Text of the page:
CBP face biometrics catch two imposters at airports in Canada
A pair of imposters have been detected by the U.S. Customs and Border Protection’s (CBP’s) face biometric technology at Preclearance locations in Canada.
CBP officers in Toronto identified a biometric mismatch of a Canadian citizen attempting to travel to the United States, and discovered that the individual had presented her sister’s passport. The individual was denied entry to the country and turned over to Canadian authorities. In Vancouver, an individual previously deported from the U.S. was discovered attempting to re-enter the country during a Simplified Arrival process, according to the agency announcement. CBP says the person apprehended in Vancouver had claimed asylum in Canada, but did not posses a valid travel waiver or have permission to reapply for admission into America.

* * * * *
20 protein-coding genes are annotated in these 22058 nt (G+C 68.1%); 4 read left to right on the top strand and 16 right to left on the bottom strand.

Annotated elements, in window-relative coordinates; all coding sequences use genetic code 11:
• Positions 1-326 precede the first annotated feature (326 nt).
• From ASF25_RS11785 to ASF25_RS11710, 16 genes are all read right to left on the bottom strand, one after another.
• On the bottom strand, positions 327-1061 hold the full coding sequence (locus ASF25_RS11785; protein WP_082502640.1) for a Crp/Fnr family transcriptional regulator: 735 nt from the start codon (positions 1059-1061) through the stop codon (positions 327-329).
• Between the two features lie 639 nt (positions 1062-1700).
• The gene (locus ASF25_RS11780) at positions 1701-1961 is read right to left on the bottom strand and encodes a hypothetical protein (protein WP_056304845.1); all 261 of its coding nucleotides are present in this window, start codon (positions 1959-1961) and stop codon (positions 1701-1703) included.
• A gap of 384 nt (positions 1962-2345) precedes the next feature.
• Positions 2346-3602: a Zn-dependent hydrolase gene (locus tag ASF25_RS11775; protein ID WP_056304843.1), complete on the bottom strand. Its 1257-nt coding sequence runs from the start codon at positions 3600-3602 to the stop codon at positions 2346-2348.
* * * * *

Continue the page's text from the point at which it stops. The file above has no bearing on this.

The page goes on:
OneZero had noted the absence of imposter detections by CBP among the 23 million people who were matched with facial recognition by the agency in 2020, when it released its annual ‘Trade and Travel Report’.
CBP announced the beginning of deployments of its Simplified Arrival biometrics in Canada just days ago.
“These apprehensions are a prime example of our skillful officers and their dedication to efficient and secure travel,” says CBP Director of Field Operations Clint Lamm. “Simplified Arrival helps enhance our officers’ tool kit, enabling them to perform at an even higher level of professionalism to provide a better experience for the traveling public and secure the nation.”
CBP biometrics at Calexico pedestrian crossing
CBP has also launched its facial recognition technology to the Calexico, California pedestrian border crossing to automate manual document checks and provide a secure, touchless travel experience.
Calexico West is the fourth busiest pedestrian post of entry in the U.S., with 3.7 million people processed in 2019. An additional 330,000 people were processed the same year at Calexico East.